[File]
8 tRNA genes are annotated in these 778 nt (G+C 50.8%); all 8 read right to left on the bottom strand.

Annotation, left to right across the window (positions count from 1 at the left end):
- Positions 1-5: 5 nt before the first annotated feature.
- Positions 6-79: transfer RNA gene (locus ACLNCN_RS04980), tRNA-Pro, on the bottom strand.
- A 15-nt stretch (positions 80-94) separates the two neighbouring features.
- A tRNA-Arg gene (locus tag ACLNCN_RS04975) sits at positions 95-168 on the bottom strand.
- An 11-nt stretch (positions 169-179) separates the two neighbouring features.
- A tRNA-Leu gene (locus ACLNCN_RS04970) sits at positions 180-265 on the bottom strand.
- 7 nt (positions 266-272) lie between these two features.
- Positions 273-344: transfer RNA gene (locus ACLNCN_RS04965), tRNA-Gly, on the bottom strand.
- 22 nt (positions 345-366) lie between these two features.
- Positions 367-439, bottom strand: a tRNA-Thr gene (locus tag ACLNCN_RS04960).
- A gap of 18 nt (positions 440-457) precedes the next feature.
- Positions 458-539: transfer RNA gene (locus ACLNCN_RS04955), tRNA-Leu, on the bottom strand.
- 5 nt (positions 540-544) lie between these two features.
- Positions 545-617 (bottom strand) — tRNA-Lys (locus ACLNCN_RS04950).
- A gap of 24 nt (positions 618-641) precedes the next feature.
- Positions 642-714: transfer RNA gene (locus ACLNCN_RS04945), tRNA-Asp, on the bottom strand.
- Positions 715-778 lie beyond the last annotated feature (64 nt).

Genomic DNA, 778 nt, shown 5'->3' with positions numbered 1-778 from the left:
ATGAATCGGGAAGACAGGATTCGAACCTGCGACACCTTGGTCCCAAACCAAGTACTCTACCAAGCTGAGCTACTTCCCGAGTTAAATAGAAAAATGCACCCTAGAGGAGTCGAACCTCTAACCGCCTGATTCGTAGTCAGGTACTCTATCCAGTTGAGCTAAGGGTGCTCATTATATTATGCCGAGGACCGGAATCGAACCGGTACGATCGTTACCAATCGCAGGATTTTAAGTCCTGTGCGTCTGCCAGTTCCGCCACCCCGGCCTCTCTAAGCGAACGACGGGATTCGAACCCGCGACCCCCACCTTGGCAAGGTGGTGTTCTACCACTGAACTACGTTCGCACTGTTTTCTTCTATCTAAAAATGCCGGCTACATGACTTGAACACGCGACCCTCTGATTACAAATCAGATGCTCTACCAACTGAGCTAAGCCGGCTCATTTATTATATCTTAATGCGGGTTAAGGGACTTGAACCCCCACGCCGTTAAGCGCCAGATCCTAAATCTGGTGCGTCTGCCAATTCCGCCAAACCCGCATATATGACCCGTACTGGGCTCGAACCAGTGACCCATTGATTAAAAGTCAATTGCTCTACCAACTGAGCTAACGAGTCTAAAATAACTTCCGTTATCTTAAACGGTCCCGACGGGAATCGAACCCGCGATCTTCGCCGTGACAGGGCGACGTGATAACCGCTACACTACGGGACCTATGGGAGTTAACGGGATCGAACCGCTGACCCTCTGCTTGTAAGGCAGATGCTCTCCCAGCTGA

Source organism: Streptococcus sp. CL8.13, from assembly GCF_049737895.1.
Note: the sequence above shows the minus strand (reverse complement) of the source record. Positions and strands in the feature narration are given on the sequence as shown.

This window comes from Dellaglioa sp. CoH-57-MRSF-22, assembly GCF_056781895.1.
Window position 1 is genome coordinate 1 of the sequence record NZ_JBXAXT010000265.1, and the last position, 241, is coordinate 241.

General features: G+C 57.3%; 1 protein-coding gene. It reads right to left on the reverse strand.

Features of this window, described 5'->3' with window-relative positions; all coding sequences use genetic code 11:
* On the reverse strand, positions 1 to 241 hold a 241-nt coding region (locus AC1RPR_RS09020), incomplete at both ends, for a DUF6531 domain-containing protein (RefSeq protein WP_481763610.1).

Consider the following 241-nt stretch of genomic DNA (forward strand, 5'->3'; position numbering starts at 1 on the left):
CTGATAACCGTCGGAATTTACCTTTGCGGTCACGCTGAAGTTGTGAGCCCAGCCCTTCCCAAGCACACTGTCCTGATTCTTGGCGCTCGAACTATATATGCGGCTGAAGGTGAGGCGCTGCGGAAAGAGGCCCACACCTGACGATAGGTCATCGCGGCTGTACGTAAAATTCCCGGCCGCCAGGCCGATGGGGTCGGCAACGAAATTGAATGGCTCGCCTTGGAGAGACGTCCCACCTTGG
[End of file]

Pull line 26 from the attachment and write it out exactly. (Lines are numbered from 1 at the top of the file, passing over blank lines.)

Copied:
General features: G+C 57.3%; 1 protein-coding gene. It reads right to left on the reverse strand.